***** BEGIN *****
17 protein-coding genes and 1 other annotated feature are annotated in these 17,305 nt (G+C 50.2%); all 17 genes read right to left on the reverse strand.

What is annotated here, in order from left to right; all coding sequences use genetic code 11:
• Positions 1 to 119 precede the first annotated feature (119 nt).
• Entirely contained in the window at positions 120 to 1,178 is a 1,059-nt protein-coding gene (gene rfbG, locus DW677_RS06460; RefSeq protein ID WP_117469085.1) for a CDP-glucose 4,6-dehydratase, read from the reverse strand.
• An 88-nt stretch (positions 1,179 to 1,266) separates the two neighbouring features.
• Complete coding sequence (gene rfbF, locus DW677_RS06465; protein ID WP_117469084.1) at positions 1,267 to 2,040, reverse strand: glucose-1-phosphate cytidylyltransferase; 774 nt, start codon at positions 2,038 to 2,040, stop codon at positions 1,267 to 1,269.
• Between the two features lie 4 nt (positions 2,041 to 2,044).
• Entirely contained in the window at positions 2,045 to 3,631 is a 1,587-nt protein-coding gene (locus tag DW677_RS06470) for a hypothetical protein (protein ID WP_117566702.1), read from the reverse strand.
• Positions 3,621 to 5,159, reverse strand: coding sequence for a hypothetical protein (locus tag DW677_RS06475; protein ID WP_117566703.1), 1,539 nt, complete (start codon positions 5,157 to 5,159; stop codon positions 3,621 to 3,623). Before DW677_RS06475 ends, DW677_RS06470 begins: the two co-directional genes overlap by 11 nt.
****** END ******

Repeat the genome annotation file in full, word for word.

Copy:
17 protein-coding genes and 1 other annotated feature are annotated in these 17,305 nt (G+C 50.2%); all 17 genes read right to left on the reverse strand.

What is annotated here, in order from left to right; all coding sequences use genetic code 11:
• Positions 1 to 119 precede the first annotated feature (119 nt).
• Entirely contained in the window at positions 120 to 1,178 is a 1,059-nt protein-coding gene (gene rfbG, locus DW677_RS06460; RefSeq protein ID WP_117469085.1) for a CDP-glucose 4,6-dehydratase, read from the reverse strand.
• An 88-nt stretch (positions 1,179 to 1,266) separates the two neighbouring features.
• Complete coding sequence (gene rfbF, locus DW677_RS06465; protein ID WP_117469084.1) at positions 1,267 to 2,040, reverse strand: glucose-1-phosphate cytidylyltransferase; 774 nt, start codon at positions 2,038 to 2,040, stop codon at positions 1,267 to 1,269.
• Between the two features lie 4 nt (positions 2,041 to 2,044).
• Entirely contained in the window at positions 2,045 to 3,631 is a 1,587-nt protein-coding gene (locus tag DW677_RS06470) for a hypothetical protein (protein ID WP_117566702.1), read from the reverse strand.
• Positions 3,621 to 5,159, reverse strand: coding sequence for a hypothetical protein (locus tag DW677_RS06475; protein ID WP_117566703.1), 1,539 nt, complete (start codon positions 5,157 to 5,159; stop codon positions 3,621 to 3,623). Before DW677_RS06475 ends, DW677_RS06470 begins: the two co-directional genes overlap by 11 nt.